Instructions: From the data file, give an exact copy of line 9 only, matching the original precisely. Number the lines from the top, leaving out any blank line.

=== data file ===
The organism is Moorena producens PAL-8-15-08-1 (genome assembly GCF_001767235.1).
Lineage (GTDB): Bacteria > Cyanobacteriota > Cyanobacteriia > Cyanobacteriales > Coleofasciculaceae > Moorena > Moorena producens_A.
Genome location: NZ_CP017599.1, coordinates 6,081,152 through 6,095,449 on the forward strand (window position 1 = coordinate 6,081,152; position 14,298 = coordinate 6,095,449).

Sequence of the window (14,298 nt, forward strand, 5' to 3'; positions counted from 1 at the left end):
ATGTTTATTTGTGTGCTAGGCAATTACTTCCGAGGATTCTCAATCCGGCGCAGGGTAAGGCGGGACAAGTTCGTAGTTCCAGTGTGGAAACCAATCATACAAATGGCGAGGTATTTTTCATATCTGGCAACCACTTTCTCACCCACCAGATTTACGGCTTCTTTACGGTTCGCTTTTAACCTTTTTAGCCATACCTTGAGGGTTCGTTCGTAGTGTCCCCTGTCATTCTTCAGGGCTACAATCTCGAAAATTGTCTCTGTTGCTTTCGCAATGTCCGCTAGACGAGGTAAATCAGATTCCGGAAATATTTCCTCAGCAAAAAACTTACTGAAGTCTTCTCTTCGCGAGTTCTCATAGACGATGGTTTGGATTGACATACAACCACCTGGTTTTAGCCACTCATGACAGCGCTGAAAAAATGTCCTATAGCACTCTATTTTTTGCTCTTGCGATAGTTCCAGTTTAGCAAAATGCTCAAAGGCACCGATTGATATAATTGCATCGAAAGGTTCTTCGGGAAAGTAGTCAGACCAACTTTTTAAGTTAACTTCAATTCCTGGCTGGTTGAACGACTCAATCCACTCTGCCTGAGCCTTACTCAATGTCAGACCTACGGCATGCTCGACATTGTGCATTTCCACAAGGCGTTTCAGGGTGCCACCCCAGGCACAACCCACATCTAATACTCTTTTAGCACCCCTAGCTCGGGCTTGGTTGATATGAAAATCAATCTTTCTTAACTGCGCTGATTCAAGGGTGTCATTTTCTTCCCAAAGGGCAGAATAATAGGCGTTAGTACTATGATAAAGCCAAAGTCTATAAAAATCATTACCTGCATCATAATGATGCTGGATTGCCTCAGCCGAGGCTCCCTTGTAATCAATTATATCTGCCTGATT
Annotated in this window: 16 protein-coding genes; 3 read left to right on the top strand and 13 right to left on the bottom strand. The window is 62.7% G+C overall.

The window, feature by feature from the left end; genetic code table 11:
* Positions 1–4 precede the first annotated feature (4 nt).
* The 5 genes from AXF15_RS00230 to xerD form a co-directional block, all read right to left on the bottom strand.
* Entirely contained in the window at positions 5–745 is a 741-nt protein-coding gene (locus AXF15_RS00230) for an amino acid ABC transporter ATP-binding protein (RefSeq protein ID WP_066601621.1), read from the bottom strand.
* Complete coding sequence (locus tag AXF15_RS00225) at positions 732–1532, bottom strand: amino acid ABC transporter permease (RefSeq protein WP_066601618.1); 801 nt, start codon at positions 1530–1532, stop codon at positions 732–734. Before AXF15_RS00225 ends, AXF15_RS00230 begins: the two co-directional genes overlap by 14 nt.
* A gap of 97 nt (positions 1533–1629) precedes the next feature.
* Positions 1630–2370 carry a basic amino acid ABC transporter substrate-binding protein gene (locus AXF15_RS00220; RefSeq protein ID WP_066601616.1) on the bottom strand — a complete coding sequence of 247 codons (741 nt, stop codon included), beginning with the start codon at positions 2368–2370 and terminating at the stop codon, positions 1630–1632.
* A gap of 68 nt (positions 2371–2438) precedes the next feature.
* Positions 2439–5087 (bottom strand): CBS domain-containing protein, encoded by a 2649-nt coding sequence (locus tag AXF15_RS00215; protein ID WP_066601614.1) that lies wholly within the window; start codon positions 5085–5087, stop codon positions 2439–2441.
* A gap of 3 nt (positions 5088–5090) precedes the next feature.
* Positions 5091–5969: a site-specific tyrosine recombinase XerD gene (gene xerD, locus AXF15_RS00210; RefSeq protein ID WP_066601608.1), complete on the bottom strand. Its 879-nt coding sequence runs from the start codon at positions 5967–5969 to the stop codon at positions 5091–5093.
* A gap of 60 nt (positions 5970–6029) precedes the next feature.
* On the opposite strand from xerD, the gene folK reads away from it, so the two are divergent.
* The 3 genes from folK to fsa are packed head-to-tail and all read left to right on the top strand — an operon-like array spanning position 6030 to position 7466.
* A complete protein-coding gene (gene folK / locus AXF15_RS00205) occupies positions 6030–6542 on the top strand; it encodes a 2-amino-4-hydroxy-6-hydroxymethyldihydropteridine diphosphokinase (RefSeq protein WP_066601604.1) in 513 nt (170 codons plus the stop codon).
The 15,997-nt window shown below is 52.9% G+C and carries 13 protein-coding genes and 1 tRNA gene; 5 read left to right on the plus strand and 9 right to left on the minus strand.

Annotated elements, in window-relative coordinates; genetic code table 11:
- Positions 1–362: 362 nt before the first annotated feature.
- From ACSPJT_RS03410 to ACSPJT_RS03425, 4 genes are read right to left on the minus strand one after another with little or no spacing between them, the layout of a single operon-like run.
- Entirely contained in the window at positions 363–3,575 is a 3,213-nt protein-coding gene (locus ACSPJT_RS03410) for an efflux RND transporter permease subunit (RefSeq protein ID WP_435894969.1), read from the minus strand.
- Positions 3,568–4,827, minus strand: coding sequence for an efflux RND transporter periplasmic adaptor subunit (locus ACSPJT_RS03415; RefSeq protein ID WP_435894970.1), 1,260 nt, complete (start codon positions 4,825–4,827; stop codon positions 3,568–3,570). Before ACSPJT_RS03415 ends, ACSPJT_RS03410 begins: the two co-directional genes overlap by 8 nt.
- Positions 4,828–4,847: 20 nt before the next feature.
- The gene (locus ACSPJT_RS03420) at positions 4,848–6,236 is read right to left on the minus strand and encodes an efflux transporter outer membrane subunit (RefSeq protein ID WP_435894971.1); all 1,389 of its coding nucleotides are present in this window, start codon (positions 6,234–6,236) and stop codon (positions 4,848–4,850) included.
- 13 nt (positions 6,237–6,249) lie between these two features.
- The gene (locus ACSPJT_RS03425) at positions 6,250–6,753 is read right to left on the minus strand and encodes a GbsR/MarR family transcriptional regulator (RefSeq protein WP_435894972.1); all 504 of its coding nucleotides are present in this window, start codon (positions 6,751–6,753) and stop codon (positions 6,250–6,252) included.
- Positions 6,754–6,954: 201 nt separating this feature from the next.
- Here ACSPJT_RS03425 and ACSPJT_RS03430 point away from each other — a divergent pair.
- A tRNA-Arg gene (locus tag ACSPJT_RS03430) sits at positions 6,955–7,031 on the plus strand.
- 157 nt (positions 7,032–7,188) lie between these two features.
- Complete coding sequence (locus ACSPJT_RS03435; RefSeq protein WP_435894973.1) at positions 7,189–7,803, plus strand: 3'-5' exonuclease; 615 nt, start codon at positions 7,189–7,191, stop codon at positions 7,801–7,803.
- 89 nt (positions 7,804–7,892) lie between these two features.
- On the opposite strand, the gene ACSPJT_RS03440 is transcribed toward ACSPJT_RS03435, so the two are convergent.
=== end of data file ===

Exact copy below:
* The 5 genes from AXF15_RS00230 to xerD form a co-directional block, all read right to left on the bottom strand.